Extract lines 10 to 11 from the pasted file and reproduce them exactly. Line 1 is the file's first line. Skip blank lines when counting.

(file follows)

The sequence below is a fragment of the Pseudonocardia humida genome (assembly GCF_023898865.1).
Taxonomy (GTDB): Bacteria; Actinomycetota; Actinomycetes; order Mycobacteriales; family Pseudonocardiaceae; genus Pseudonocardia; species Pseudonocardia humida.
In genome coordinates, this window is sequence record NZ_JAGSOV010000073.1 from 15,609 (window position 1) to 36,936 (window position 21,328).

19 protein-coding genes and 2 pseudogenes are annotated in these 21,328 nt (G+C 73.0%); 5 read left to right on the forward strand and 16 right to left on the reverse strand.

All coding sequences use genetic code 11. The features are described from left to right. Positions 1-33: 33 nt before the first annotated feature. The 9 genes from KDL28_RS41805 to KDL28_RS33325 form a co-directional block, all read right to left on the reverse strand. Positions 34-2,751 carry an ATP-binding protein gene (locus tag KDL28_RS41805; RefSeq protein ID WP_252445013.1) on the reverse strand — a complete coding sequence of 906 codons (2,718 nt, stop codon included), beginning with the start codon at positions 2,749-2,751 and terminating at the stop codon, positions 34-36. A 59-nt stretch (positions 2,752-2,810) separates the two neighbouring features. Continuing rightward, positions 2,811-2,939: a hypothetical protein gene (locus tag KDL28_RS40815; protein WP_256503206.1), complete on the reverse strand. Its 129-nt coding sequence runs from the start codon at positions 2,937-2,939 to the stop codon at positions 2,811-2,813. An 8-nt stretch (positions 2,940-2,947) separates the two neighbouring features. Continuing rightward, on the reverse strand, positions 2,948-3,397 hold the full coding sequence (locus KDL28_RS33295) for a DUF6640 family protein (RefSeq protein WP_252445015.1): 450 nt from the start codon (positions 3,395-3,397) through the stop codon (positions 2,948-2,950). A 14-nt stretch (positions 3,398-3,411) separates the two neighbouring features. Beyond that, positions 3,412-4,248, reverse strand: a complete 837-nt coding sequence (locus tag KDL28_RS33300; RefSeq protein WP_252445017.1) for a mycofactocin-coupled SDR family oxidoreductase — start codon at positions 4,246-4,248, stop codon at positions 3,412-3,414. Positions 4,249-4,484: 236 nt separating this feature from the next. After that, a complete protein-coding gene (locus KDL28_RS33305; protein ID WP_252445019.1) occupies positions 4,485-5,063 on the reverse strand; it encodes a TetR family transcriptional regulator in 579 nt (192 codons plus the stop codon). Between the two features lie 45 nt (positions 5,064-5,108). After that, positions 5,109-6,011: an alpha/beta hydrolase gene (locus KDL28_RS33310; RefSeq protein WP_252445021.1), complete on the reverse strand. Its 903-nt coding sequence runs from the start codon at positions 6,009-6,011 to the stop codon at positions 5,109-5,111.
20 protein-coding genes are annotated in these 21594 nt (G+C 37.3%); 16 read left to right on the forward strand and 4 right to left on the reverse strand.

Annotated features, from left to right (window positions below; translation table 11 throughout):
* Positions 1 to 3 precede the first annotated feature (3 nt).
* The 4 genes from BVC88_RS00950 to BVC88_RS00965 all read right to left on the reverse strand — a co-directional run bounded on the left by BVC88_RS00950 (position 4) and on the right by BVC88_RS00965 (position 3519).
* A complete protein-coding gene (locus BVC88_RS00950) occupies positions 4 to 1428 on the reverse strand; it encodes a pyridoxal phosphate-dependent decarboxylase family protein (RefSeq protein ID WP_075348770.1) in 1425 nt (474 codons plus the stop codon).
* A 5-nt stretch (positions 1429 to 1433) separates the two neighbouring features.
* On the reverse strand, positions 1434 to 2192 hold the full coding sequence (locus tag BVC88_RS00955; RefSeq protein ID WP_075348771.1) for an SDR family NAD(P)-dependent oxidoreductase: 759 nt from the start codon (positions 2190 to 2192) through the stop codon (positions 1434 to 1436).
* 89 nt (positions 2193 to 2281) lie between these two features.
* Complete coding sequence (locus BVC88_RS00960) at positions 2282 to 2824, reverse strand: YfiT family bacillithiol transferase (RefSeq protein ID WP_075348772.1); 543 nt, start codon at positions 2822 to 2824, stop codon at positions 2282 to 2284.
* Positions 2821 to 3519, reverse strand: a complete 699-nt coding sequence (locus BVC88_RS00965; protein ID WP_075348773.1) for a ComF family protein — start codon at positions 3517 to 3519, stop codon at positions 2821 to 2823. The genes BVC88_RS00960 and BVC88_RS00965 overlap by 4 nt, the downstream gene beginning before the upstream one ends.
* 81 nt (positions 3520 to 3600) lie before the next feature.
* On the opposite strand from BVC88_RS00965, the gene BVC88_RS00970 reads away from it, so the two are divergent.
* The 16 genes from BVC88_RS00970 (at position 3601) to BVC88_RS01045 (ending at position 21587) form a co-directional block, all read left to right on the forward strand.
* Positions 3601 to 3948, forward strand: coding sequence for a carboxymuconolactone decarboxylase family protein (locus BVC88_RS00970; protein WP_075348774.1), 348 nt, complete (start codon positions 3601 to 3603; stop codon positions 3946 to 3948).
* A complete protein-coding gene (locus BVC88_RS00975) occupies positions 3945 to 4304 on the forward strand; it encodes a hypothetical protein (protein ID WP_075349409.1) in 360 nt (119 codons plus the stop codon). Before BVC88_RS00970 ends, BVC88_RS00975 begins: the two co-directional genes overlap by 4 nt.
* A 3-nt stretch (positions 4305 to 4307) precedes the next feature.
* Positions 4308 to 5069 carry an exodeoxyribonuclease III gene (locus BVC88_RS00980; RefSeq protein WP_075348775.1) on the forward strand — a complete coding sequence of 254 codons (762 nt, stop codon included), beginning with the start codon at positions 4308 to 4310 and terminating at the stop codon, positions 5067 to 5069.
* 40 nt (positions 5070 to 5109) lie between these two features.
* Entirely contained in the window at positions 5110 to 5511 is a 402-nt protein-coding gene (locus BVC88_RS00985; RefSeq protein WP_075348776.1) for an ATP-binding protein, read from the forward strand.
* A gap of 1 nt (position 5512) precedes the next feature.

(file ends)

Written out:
* A complete protein-coding gene (locus BVC88_RS00950) occupies positions 4 to 1428 on the reverse strand; it encodes a pyridoxal phosphate-dependent decarboxylase family protein (RefSeq protein ID WP_075348770.1) in 1425 nt (474 codons plus the stop codon).
* A 5-nt stretch (positions 1429 to 1433) separates the two neighbouring features.